Cosc 4301-04/cosc 5340-04 Game Design and Development Syllabus Summer 2006 Instructor



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COSC 4301-04/COSC 5340-04 Game Design and Development – Syllabus Summer 2006
Instructor:

Lawrence J. Osborne

Maes 201

Office hours Monday, Wednesday, Friday 2:30 p.m. – 4:00 p.m.and by appointment.

Email Address: ljosborne@my.lamar.edu
TA:
Maes 110,

Office hours TBA


Schedule: 8:00a.m. to 9:20 a.m MTWRF in Maes 111
Course Description

COSC 4301-04/COSC 5340-04. Introduction to Computer Game Design and Development. (3) Prerequisite: COSC 2336. Basic concepts and techniques for electronic game design and development. Topics include: game history and genres, game design teams and processes, theory of funativity, level and model design, game scripting and programming including computer graphics and animation, artificial intelligence. Fall.
Prerequisites

COSC 2336 with a C or better



Objectives of the course

At the end of this course, students should be able to:



  1. Understand the basic history and genres of games

  2. Demonstrate an understanding of the overall game design process

  3. Explain the design tradeoffs inherent in game design

  4. Design and implement basic levels, models, and scripts for games

  5. Describe the mathematics and algorithms needed for game programming

  6. Design and implement a complete three-dimensional video game


Instructional Method

This course incorporates lectures, readings and seminar-type discussions. Individual course assignments lead students through the basic elements of game design, building a basis for the final course project, a complete 3D video game, to be implemented in teams of 3-4 students.


Grading

Approximately 3-5 assignments emphasize learning the basic elements of game design, while 2-4 quizzes assess reading of course reading materials. The project, a team implementation of a complete video game, includes evaluation of the game as well as one or more presentations in the course of the game design. Attendance and participation are required in class. For each absence beyond the third absence, 5 % will be deducted from a student’s overall grade


Assignments/Quizzes 50%

Project 50%


A standard 10-point grading scale will be used for the class (A: 90-100, B: 80-90, …).
For credit in the graduate version of the course, graduate students must: 1) complete all assignments, 2) prepare and lead one class discussion, and 3) incorporate and demonstrate a significant portion of original scripting or programming in the final project. Assignments will also include additional exercises required for graduate students.
Course Policies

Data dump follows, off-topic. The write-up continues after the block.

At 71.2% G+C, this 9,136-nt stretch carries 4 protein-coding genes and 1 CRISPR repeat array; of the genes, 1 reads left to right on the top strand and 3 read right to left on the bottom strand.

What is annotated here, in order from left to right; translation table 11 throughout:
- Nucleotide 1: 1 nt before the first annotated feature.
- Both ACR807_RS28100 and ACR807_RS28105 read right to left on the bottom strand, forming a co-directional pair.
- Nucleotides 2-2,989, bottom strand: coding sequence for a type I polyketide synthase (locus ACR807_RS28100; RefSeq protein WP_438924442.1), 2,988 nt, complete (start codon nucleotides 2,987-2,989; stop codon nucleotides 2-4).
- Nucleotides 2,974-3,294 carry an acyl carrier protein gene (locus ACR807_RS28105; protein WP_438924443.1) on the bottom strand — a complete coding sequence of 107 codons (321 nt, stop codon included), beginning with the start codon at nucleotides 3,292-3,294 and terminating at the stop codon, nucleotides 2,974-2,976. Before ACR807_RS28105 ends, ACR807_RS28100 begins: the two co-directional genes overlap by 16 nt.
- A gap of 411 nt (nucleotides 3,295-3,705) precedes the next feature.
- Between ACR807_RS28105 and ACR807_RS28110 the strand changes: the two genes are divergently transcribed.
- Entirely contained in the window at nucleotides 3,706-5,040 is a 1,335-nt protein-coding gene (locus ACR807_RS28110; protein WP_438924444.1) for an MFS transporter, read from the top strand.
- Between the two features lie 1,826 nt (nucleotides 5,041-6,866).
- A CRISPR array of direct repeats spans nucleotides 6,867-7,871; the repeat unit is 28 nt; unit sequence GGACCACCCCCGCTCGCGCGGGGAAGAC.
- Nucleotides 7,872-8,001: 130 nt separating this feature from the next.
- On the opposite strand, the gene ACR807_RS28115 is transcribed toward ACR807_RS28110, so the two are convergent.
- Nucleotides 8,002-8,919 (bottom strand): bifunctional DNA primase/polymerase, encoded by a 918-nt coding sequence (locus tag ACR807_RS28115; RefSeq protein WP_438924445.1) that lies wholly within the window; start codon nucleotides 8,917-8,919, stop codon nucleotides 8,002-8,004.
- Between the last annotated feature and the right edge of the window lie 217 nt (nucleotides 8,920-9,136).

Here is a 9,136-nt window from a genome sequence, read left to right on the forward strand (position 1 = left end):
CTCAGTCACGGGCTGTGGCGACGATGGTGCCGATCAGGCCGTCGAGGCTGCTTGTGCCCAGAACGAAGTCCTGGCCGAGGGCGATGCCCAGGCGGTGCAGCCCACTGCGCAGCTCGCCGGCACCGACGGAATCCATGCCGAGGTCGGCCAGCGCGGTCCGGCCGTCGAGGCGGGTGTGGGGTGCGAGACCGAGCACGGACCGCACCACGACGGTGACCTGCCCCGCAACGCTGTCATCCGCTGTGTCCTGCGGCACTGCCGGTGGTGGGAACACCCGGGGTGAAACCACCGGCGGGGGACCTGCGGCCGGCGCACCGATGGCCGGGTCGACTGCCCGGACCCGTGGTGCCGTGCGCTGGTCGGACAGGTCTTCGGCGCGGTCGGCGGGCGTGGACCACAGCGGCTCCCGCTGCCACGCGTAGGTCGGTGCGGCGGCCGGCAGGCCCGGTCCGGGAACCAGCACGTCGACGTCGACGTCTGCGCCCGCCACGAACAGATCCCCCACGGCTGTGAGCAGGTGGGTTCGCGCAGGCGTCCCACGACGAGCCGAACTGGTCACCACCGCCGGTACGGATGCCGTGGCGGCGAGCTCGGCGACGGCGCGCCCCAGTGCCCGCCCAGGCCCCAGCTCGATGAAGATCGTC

University integrity: Students are expected to know and abide by the Department of Computer Science Policy on Student Academic Integrity. Students are expected to submit their own work, and fully cite any sources used.
Attendance: Attendance is mandatory. For each absence beyond the third absence, 5 % will be deducted from a student’s overall grade unless documented evidence of a medical or family emergency is presented to the instructor.
Communication: Students are expected to read email and check the course website several times each week.
Textbook and resources

Title: Introduction to Game Development

Edited by: Steve Rabin

ISBN: 1-58450-377-7

Charles River Media, May 2005

Title: Programming Game AI by Example

Author: Mat Buckland

ISBN: 1-55622-078-2

Wordware Publishing, Inc., 2005
Course website: http://cs.lamar.edu/faculty/osborne/osborne.htm

Readings and slides will be linked to the course website during the semester.



Software: 3D GameStudio, http://www.3dgamestudio.com

This software is being made available in the Computer Science Maes 213 lab, and personal copies of the Commercial version of the software may be purchased through Conitec. The website contains several tutorials and samples. You may contact the company for a personal version at an educational discount if you let them know that you are taking the Game Design and Programming course at Lamar.


Topics

  1. History of video games, game genres

  2. The games industry

  3. Theory of funativity: what is fun?

  4. Game design teams and processes

  5. Level design

  6. Modeling

  7. Human-computer interaction (HCI) & interface design

  8. Computer graphics, collision detection, lighting, and animation

  9. Game scripting and programming

  10. Game data structures and algorithms

  11. Artificial intelligence

  12. Play testing


Interesting Websites:

  1. http://www.igda.org

  2. http://www.wordware.com/files/ai

  3. http://tcnj.edu~games

  4. http://www.IntroGameDev.com

  5. http://www.findarticles.com/p/articles/mi_m1175/is_n4_v30/ai_19571454

  6. http://www.redstorm.com/

  7. http://GameDev.net


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